Penny was jumping so big my head didn't make it into the pics LOL

  After showjumping we moved from 16/18 to 13/18.  Our division was Open and really competitive.  Which I am loving, because it really lets you know your true quality.  I was more concerned about getting around this day though, and I was so nervous before XC I wanted to withdraw.  I stuck on some Eminem and tried to pump myself up before our round.  It worked, and I got feeling more excited and less scared as the minutes passed.  We headed out to warm up and she was jumping beautifully.  I was trying to practice my "forward thinking" and trying not to mess with her face too much.  She is so strong but sensitive to her bit so its a fine balance I am still figuring out.  Often I just forget to add enough leg when she comes back, but with my mantra in my head I was ready to go.

  We left the start box a bit late as Penny was trantering sideways towards it when our countdown was on.  I gave her her head and then she took off on course.  She just nailed the perfect distance to the first fence and I instantly remembered I had nothing to worry about on her.  Although, fence 3 was a massive table.  My least fav type of fence. Followed by a small hill then a three stride combination of massive skinny brushes.  You can't see the second brush until you are over the first.  After fence 2 I just said to Penny, well we are either going to make it over the next three fences or I am going to die trying, and then she jumped the table beautifully and carted my terrified ass over the brushes like it was a routine gymnastic.  I'm not gunna lie, those things looked bigger and scarier on the horse than they did off the horse.  Never had that experience before.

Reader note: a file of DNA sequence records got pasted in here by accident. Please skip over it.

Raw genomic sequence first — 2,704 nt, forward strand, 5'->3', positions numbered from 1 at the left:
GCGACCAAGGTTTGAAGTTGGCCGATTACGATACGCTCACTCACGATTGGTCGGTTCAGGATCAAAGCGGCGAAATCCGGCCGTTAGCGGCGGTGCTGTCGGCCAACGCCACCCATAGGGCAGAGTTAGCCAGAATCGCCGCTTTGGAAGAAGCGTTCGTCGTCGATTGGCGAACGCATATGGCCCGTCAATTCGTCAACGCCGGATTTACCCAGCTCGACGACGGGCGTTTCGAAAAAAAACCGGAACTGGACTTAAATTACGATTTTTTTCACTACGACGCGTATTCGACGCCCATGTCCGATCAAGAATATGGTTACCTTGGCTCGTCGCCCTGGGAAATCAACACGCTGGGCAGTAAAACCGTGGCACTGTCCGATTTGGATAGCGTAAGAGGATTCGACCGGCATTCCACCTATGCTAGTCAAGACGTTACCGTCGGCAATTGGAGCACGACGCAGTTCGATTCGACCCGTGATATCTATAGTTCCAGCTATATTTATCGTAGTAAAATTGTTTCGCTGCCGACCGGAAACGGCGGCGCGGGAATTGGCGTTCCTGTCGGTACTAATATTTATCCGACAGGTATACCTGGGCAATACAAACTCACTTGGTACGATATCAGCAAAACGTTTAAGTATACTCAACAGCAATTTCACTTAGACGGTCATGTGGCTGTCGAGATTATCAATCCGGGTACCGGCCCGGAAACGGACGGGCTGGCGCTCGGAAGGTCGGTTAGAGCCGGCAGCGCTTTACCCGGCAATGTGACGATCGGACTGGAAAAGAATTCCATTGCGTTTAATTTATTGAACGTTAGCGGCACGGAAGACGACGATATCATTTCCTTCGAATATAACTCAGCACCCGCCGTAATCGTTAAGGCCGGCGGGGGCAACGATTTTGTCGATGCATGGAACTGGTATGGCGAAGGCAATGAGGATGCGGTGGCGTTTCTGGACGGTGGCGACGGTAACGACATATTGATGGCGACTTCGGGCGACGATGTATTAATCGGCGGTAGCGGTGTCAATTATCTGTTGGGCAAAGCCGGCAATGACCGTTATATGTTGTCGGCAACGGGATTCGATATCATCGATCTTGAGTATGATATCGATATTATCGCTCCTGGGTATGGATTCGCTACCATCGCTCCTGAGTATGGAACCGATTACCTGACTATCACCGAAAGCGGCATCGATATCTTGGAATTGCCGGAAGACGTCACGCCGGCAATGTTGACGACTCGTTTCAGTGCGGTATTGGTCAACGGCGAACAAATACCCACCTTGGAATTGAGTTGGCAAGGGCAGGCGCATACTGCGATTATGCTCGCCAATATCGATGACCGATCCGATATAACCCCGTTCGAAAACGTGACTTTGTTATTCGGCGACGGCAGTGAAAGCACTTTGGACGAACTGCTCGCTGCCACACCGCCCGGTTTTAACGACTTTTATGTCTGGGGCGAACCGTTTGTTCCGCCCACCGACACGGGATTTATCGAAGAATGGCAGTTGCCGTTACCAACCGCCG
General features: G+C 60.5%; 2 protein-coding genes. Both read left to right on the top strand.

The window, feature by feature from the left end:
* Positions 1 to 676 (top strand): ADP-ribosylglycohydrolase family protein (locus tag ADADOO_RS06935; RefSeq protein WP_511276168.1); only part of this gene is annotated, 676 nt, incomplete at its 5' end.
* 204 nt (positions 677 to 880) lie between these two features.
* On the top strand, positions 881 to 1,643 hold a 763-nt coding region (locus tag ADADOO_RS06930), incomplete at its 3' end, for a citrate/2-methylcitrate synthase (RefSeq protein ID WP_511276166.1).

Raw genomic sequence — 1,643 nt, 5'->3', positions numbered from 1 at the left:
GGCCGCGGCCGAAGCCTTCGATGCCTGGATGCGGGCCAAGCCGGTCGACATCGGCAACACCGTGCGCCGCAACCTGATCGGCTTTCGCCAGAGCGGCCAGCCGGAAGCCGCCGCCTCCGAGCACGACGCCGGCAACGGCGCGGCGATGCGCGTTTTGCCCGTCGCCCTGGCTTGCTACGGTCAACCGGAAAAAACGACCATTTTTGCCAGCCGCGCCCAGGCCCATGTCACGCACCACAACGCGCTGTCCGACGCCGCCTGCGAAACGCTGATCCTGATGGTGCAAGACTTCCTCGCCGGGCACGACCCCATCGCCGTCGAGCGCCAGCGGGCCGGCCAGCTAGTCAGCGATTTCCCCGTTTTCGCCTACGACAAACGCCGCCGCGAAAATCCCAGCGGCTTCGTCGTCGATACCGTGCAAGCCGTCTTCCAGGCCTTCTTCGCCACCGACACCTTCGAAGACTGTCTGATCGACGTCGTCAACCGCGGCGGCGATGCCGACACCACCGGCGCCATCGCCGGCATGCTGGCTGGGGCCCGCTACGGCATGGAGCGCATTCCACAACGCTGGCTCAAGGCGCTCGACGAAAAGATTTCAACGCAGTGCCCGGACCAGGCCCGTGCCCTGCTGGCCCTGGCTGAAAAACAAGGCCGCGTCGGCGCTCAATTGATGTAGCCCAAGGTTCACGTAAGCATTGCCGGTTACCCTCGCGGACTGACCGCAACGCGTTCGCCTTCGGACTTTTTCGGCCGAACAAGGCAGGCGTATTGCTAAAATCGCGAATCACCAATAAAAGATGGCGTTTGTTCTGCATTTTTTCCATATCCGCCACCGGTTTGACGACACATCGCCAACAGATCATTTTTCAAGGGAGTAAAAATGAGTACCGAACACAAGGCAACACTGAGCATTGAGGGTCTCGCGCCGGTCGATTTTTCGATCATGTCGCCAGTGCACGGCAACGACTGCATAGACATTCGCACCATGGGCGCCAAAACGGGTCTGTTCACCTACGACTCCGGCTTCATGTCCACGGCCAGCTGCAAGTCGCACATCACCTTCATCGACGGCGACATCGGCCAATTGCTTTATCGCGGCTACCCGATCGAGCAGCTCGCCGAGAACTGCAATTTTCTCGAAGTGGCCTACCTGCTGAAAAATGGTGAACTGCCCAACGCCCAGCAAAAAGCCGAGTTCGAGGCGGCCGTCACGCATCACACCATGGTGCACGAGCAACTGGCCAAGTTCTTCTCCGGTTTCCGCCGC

After much praise we carried on, jumped another table type fence and then we approached the coffin.  The coffin had upright rails, then up a hill, down a hill to a ditch then a few strides to a skinny coop out.  She jumped in nicely but she slowed coming down the hill, and came to a walk.  She stopped in front of the ditch and looked around at the Prelim fences and the jump judges like...where do I go?  Penny has never had an issues with ditches, I think the issue was she didn't even see the ditch and she didn't know where to go or what was going on.  I quietly circled and away we went through the combo no problem.

giant table looks tiny when shes a foot over

forgot about my "forward thinking" here - sorry Pen

beast mode up the bank

love this shot despite my foot shoved into my stirrup.  That was key for survival


  From there we had more big tables (definitely got over my fear on this course), a corner combination which I took the alternate route because I forgot my outside leg and our turn was an epic failure, a bench, to a big bank, to a skinny chevron, and a nice spooky jump into the water.  Penny was a total boss mare around the rest of the track and we came home with 20 penalties and some time.  I was thrilled.  I survived.  The tables felt small and effortless.  We jumped the scary brush combo and the water which takes people out every year.  We had completed our first event in a year and hadn't missed a beat.  I was so so proud of this mare!

  After we cooled out we went to graze while Katie warmed up for XC.  I got all emotional, tears and all thinking about how amazing this mare is.  She really gave me everything that day.  All of those countless rides, just working over and over on the most basic and boring shit, and she just kept trying for me.  All those days, feeling like you were going no where fast, and to see it come together and pay off in our dressage was more rewarding than I imagined.   While we weren't competitive in our division on this day, I know we have the foundation to build on, and it won't be long until we are where we want to be.  For now, I am just thankful for Penny, and enjoying be back in the start box with her.

**All photos copyright Linda Shantz/Ian Woodley and have been used with permission. Do not copy.